This year, the African Vaccination Week will be celebrated from 22 to 27 April under the theme –“Vaccination – a shared responsibility”
NAIROBI, Kenya, April 24, 2014/ — MSD (Merck Sharp & Dohme) reiterates today its support to the World Immunization Week, an annual initiative launched by World Health Organization (WHO) and its partners to celebrate and promote immunization through acts of raising awareness, education and communication.
This year, the African Vaccination Week will be celebrated from 22 to 27 April under the theme –“Vaccination – a shared responsibility”. . It aims at highlighting the role and importance of everyone to fight against the vaccine-preventable diseases such as pertussis, measles, tetanus, diphtheria, influenza, rotavirus diarrhea, pneumonia, viral hepatitis and cancers associa
The efficacy of vaccines and their impact on public health are no longer questioned. They have contributed to the prevention of more than 25 circulating infectious diseases and have allowed avoiding a large number of long-term handicaps1. Likewise, the number of spared deaths each year is estimated at about 2 to 3 millions every year2 thanks to immunization. However, despite the progress in Africa, many challenges remain. The advantages of vaccination should be extended beyond children to include teenagers and adults, hence to provide protection against deadly diseases such as , meningitis, diarrhea or even cancers associated with HPV (cervical cancer and ano-genital cancers). In Africa, a woman dies every 8 hours because of cancer, deaths that we can avoid today thanks to early immunization3.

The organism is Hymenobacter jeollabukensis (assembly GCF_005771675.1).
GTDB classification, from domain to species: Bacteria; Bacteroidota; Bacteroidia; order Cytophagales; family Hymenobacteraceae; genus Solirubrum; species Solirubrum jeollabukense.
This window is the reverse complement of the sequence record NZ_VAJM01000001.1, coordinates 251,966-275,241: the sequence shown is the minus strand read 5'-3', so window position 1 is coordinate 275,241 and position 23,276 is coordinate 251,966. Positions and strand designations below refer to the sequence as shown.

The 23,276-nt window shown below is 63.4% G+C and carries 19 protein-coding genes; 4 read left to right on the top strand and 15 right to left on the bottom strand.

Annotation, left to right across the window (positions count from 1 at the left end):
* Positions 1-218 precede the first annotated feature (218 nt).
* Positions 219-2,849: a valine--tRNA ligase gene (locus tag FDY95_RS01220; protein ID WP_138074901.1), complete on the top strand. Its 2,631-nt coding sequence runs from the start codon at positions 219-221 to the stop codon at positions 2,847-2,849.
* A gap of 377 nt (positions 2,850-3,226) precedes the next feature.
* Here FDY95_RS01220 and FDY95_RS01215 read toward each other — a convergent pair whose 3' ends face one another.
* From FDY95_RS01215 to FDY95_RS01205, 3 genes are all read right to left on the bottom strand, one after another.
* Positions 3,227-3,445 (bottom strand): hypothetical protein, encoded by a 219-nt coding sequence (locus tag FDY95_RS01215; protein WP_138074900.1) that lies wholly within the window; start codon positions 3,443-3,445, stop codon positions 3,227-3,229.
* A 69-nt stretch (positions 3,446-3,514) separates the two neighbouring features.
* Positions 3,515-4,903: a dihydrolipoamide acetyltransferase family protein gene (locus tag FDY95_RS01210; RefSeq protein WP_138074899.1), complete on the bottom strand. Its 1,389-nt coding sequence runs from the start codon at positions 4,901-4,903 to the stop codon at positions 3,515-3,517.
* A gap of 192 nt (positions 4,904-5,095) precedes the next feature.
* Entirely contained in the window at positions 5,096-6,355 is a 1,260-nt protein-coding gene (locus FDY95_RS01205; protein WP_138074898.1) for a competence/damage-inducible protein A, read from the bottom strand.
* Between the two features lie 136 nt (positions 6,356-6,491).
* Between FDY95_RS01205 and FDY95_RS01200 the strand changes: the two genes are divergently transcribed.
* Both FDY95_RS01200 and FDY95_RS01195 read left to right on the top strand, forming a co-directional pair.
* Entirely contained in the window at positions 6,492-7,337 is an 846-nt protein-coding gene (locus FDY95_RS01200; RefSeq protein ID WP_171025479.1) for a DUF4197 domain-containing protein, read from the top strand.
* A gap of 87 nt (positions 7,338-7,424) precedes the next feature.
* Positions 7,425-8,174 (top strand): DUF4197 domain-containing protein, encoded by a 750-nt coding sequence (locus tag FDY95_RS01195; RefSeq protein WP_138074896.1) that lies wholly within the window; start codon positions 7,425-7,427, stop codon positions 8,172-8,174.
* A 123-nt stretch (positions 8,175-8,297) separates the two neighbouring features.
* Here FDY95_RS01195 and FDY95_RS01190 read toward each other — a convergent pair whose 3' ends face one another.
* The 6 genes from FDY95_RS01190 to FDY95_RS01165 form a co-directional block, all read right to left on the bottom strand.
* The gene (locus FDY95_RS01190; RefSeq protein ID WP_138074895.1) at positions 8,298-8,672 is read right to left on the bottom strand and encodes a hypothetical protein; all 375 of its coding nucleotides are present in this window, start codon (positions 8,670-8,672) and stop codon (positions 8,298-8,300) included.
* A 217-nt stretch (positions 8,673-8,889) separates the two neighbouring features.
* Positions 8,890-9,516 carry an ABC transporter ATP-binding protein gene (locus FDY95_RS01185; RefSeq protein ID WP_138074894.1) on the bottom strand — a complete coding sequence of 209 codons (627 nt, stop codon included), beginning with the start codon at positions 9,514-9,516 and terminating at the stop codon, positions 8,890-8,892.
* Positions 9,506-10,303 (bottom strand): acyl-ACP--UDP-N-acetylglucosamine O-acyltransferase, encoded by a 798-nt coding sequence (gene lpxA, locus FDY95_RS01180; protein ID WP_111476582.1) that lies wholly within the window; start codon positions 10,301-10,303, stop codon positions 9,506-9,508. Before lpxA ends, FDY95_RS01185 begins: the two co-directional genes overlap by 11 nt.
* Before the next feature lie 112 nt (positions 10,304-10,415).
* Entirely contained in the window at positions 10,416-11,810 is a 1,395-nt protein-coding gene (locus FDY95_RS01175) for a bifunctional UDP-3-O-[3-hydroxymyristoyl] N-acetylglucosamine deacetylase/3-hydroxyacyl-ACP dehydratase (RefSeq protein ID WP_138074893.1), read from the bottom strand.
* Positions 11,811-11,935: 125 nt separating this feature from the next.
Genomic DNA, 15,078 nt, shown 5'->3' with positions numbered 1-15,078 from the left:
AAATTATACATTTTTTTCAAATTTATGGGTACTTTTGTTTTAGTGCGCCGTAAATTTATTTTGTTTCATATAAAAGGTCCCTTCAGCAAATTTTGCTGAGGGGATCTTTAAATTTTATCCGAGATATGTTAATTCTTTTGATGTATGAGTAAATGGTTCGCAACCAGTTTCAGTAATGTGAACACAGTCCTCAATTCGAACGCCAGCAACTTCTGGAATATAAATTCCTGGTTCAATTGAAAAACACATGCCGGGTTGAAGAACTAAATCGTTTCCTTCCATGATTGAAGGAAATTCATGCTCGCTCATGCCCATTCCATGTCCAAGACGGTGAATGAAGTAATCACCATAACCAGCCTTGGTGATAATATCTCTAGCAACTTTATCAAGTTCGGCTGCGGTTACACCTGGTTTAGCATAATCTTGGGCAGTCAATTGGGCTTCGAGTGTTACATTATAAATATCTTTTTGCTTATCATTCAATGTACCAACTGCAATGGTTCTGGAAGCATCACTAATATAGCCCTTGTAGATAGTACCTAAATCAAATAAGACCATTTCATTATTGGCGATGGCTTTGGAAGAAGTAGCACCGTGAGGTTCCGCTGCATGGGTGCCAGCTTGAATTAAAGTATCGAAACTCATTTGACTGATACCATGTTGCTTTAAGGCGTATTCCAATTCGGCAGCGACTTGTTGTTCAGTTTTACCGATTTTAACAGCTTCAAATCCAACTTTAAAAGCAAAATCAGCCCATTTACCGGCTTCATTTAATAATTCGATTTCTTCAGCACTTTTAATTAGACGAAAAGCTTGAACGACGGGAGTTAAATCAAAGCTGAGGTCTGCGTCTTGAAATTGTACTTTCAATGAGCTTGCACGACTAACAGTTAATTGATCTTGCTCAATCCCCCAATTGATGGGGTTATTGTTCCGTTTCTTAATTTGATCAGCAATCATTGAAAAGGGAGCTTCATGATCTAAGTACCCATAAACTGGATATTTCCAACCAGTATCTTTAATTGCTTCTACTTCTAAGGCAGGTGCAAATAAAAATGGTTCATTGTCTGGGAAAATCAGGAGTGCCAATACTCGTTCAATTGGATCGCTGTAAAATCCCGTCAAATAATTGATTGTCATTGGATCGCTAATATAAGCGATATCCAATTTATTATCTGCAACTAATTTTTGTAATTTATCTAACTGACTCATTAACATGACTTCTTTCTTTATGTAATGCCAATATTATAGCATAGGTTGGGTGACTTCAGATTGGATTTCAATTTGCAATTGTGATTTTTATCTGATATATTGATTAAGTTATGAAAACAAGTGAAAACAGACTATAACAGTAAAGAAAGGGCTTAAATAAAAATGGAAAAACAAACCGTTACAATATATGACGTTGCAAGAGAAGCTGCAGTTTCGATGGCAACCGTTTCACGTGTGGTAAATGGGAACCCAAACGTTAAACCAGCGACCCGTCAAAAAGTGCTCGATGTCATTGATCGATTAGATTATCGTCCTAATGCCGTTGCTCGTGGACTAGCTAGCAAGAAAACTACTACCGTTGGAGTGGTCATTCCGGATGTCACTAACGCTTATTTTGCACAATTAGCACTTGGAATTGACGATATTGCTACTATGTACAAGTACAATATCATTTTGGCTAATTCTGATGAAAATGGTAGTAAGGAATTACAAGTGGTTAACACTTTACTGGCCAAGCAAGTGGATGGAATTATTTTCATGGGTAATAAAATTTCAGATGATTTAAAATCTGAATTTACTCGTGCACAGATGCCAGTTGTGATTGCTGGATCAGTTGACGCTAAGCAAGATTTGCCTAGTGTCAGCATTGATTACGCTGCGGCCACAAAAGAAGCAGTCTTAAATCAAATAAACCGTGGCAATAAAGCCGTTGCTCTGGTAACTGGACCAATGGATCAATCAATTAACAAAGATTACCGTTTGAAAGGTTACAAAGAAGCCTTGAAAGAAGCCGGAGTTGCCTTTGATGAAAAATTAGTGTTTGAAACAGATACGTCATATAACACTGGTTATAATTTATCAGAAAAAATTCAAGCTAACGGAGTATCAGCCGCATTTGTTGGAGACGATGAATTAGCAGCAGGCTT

Vaccination against Human Papilloma Virus infections (human papillomavirus)
Human Papillomaviruses (HPV) are viruses that are quite common as they may infect skin and mucous membranes 4. Researchers distinguish more than 100 genotypes of papillomavirus, of which 40 may infect genitals and 13 are recognized as oncogenes 4.
HPV infection is one of the most common4 Sexually Transmitted Infections
(STI): at least half of sexually active individuals encounter HPV during their lifetime4. Any sexual contact is associated with a risk of infection4. Having a cutaneous and mucosal transmissive nature, HPV infection might occur despite condom use; hence vaccination proves to be important 4.
Today, there are two vaccines against HPV:the bivalent vaccine targeting the two main oncogenes HPV types (16 and 18) and a the quadrivalent vaccine targeting HPV type 6 &11 (responsible for 90% of the cases of genital warts (1)) and HPV type 16 and 18 which cause 70% of cervical cancers, 40% to 50% of vulva cancer, 70% of vagina cancers (2) and 95% of anus cancers (3).
The World Immunization Week is the perfect occasion to shed light on the tremendous progress achieved in terms of immunization and to draw attention to cancers induced by viral infections such as HPV infections (uterus and vulva cancers) which can be henceforth prevented rather than cured. Likewise, it is an opportunity to stress the importance of integrating such type of vaccines in our national public health programs.
"MSD is proud to support World Immunization Week in Africa, which provides an important opportunity to raise awareness about the public health impact of vaccination," said Dr. Soren Bo Christiansen, President of MSD’s Eastern Europe, Middle East and Africa region. Vaccines are one of the greatest public health stories in history, and MSD has played its part in that story. For more than 50 years, our scientists have helped prevent now-rare diseases such as measles and mumps, as well as diseases never thought preventable such as shingles and cervical cancer. Our commitment to protecting human health by ensuring availability and accessibility of vaccines is vital to our mission as a company.”
With the participation of more than 180 countries, territories and regions around the globe, the World Immunization Week aims at issuing a reminder that vaccines help fight a large number of infectious diseases and calls for action to improve immunization coverage for all age individuals.